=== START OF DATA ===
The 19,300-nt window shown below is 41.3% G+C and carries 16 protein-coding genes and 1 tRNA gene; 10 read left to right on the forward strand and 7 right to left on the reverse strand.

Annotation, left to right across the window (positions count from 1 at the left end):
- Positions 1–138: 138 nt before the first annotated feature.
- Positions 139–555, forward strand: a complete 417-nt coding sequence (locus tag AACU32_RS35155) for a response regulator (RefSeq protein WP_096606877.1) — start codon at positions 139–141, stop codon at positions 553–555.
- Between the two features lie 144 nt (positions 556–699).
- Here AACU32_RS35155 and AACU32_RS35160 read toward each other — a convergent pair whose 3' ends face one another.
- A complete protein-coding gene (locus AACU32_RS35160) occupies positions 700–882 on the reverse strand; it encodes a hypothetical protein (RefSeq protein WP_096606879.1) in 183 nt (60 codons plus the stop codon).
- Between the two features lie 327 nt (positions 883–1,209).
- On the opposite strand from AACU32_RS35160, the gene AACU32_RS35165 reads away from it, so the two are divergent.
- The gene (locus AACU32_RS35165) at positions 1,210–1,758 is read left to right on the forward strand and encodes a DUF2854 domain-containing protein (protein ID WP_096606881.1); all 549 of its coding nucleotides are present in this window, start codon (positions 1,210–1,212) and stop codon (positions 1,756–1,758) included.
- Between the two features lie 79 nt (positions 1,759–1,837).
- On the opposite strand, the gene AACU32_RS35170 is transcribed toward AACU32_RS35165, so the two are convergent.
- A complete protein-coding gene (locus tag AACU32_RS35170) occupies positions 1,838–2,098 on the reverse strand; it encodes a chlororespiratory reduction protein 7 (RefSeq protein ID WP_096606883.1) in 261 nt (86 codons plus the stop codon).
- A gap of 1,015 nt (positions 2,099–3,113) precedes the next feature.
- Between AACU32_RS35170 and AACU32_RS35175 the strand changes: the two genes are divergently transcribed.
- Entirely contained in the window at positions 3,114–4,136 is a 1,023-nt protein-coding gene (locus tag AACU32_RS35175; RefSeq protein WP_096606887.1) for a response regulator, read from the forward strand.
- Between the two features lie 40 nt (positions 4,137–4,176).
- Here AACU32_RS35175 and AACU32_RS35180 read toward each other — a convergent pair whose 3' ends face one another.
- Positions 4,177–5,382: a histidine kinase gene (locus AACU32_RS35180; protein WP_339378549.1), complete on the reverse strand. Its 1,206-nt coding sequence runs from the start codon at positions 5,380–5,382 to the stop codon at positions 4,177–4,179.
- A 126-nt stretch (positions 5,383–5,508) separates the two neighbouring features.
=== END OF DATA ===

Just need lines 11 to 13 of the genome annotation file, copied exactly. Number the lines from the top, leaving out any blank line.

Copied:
- Between the two features lie 79 nt (positions 1,759–1,837).
- On the opposite strand, the gene AACU32_RS35170 is transcribed toward AACU32_RS35165, so the two are convergent.
- A complete protein-coding gene (locus tag AACU32_RS35170) occupies positions 1,838–2,098 on the reverse strand; it encodes a chlororespiratory reduction protein 7 (RefSeq protein ID WP_096606883.1) in 261 nt (86 codons plus the stop codon).